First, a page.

We will ask the Tongass Historical Museum to review our community's history to provide and clarify the Historic Landmarks rooted in Black history, and Asian history, along with Native Historic Landmarks. We will also ask members of the community to suggest ways that we can better commemorate the histories of Ketchikan's people of color, without whom Ketchikan would not be the community it is today. We will also seek to promote the stories of those people in our school system so that we won't hear "wow, I was never taught about that" ever again.
It is our responsibility to our community to teach our children about those who helped create the community they live in: To acknowledge the past, and through education create a community of understanding, compassion, and healing.
As a Council it is egregious to us when anyone in our community has to fight to be heard, to raise their voices so loud to point out injustice in numbers like we have seen over the last couple months to bring attention to injustice being committed in our community. We the council will use this time to educate ourselves in our own history of discrimination. We condemn all police brutality and declare racism a public health crisis.
We also recognize the role systemic racism and inadequate oversight played in the murder of George Floyd and others. As such, we have begun to review our own officer training and policies. We have identified the initial areas of improvement.
Those include revisiting our use of force policy, modifying the body cam policy that makes it clear when body cameras should be activated, additional de-escalation training and mental health first aid training.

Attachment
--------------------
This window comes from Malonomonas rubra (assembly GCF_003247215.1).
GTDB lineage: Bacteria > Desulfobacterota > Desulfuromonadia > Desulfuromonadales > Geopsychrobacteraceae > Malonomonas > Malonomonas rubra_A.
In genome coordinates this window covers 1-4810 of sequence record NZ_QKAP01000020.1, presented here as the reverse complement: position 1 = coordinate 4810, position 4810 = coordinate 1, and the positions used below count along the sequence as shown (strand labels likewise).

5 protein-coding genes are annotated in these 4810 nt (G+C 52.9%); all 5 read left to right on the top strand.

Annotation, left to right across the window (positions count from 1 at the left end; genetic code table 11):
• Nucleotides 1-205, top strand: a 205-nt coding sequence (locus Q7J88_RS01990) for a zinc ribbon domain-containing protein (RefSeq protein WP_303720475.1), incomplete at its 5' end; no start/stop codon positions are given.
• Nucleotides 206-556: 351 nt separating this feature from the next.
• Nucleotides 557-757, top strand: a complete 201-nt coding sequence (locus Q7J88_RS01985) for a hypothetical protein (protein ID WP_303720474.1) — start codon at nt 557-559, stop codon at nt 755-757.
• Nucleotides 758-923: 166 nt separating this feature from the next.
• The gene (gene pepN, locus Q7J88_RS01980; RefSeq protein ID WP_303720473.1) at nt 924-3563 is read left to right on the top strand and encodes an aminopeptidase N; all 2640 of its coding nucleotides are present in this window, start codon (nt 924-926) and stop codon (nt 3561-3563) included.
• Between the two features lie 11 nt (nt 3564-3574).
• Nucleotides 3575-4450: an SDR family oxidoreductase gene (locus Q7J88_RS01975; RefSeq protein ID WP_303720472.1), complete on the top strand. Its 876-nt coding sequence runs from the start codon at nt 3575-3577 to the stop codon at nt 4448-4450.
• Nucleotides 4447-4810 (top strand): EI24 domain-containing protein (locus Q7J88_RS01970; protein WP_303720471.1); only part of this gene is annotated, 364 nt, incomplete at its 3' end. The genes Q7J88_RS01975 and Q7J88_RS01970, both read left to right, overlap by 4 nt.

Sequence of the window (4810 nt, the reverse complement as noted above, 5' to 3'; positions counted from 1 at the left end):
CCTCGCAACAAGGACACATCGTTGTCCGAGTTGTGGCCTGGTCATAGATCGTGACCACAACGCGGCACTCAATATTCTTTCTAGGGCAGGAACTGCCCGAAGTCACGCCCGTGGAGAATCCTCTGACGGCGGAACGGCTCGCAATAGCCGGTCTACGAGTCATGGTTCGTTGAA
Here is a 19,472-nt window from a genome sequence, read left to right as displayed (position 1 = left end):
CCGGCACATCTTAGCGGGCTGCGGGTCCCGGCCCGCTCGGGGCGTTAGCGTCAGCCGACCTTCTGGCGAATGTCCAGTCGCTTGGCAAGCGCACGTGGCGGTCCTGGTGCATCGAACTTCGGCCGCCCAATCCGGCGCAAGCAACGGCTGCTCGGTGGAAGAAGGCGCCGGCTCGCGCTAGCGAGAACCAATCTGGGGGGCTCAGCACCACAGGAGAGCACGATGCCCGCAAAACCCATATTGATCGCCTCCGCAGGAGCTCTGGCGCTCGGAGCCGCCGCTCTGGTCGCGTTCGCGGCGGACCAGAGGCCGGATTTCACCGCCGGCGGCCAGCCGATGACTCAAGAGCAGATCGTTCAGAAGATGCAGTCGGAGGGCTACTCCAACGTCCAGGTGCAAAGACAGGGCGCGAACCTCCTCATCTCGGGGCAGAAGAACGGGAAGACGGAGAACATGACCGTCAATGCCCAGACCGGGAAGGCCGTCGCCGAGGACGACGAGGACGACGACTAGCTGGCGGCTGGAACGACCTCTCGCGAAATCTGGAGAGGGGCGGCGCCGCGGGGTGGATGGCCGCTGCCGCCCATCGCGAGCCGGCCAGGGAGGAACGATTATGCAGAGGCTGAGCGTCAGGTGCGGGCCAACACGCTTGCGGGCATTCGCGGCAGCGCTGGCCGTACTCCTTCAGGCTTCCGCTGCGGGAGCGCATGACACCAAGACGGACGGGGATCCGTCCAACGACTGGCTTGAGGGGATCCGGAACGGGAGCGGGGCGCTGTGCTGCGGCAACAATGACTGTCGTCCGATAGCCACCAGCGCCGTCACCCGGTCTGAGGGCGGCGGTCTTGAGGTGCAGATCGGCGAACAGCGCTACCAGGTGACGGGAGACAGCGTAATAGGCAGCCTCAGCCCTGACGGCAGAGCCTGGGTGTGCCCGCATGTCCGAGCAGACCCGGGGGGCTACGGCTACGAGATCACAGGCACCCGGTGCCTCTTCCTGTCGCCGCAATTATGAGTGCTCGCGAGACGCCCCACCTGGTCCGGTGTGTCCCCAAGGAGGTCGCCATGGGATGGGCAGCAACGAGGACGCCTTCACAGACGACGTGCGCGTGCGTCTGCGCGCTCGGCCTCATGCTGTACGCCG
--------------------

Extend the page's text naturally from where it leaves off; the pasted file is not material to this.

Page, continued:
We also pledge to seek community involvement in this process to ensure that community concerns are heard and taken into consideration. We pledge to make sure, going forward, that the Ketchikan Police Department reflects the professionalism of its finest members and addresses the concerns of it the members of our community.
We recognize that additional training for the police department and other staff will take the reallocation of resources and we pledge to make that happen.
We also pledge to the make the city government and the police department records as open as we legally can to ensure that the community can have transparency.” (City Council, 2020)"
In response to this stinging reality, many Ketchikan community members (including KPD Officers), attended the July 2, 2020 City Council meeting to declare their unacceptance of it. Many audience members went so far as to shame Councilwoman Chapel, shouting, “YOU!” in an effort to condemn her as a wave-maker. As we evidence in the letter, this disparaging attempt to rearrange the letter’s motive, was baseless. What their actions did do, however, was reestablish the present need to address racist history in Ketchikan, and educate community members on what it means to acknowledge history.
While there exists some confusion on the matter, it is important to clarify that acknowledgment does not mean damnation. Acknowledging the existence of racism in our community, both past and present, does not create (in and of itself), a torch and pitchfork anarchy. What acknowledgement does do, is hold our justice system accountable in every action it makes from this moment forward. It builds trust in our community. It plants a seed of equity that has the power to bloom generations of healing. It amplifies all Ketchikan voices so we are heard at the same decibel. What other response is there than, “We are in this together”?
As with every crisis we face as a community, I hope we see this one as an opportunity to become better; become unified; become #KetchikanStrong.
Gunalchéesh. Háw’aa. Nt’oyaxn.
The text of this letter was NOT edited by the SitNews Editor.
Received July 11, 2020
- Published July 13, 2020